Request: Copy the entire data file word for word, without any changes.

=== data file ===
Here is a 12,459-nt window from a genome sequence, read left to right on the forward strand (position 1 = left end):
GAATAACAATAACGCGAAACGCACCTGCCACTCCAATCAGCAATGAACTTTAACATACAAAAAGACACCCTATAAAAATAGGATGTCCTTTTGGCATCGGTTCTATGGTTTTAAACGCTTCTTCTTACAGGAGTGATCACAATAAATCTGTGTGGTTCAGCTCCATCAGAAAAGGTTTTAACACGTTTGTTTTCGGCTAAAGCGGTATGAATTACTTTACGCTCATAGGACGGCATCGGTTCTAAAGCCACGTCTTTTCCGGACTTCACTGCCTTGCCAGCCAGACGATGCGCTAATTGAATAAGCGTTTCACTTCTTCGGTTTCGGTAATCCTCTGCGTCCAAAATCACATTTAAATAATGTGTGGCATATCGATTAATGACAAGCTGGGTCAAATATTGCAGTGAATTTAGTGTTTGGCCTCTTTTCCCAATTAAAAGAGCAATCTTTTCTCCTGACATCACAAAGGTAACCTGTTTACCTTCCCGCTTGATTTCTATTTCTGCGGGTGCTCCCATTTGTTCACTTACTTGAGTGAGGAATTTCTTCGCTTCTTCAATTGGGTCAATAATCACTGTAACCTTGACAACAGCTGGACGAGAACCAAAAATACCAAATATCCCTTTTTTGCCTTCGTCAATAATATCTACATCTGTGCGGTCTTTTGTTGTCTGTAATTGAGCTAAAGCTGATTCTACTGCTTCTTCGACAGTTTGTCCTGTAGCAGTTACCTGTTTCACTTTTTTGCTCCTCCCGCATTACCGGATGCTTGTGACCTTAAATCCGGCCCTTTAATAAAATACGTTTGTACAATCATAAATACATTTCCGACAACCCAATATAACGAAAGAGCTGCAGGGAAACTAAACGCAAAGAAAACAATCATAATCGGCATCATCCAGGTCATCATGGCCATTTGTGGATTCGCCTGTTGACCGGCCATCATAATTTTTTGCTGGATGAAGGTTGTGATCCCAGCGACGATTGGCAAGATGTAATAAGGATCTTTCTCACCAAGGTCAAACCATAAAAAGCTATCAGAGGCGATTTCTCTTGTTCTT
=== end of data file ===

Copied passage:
Here is a 12,459-nt window from a genome sequence, read left to right on the forward strand (position 1 = left end):
GAATAACAATAACGCGAAACGCACCTGCCACTCCAATCAGCAATGAACTTTAACATACAAAAAGACACCCTATAAAAATAGGATGTCCTTTTGGCATCGGTTCTATGGTTTTAAACGCTTCTTCTTACAGGAGTGATCACAATAAATCTGTGTGGTTCAGCTCCATCAGAAAAGGTTTTAACACGTTTGTTTTCGGCTAAAGCGGTATGAATTACTTTACGCTCATAGGACGGCATCGGTTCTAAAGCCACGTCTTTTCCGGACTTCACTGCCTTGCCAGCCAGACGATGCGCTAATTGAATAAGCGTTTCACTTCTTCGGTTTCGGTAATCCTCTGCGTCCAAAATCACATTTAAATAATGTGTGGCATATCGATTAATGACAAGCTGGGTCAAATATTGCAGTGAATTTAGTGTTTGGCCTCTTTTCCCAATTAAAAGAGCAATCTTTTCTCCTGACATCACAAAGGTAACCTGTTTACCTTCCCGCTTGATTTCTATTTCTGCGGGTGCTCCCATTTGTTCACTTACTTGAGTGAGGAATTTCTTCGCTTCTTCAATTGGGTCAATAATCACTGTAACCTTGACAACAGCTGGACGAGAACCAAAAATACCAAATATCCCTTTTTTGCCTTCGTCAATAATATCTACATCTGTGCGGTCTTTTGTTGTCTGTAATTGAGCTAAAGCTGATTCTACTGCTTCTTCGACAGTTTGTCCTGTAGCAGTTACCTGTTTCACTTTTTTGCTCCTCCCGCATTACCGGATGCTTGTGACCTTAAATCCGGCCCTTTAATAAAATACGTTTGTACAATCATAAATACATTTCCGACAACCCAATATAACGAAAGAGCTGCAGGGAAACTAAACGCAAAGAAAACAATCATAATCGGCATCATCCAGGTCATCATGGCCATTTGTGGATTCGCCTGTTGACCGGCCATCATAATTTTTTGCTGGATGAAGGTTGTGATCCCAGCGACGATTGGCAAGATGTAATAAGGATCTTTCTCACCAAGGTCAAACCATAAAAAGCTATCAGAGGCGATTTCTCTTGTTCTT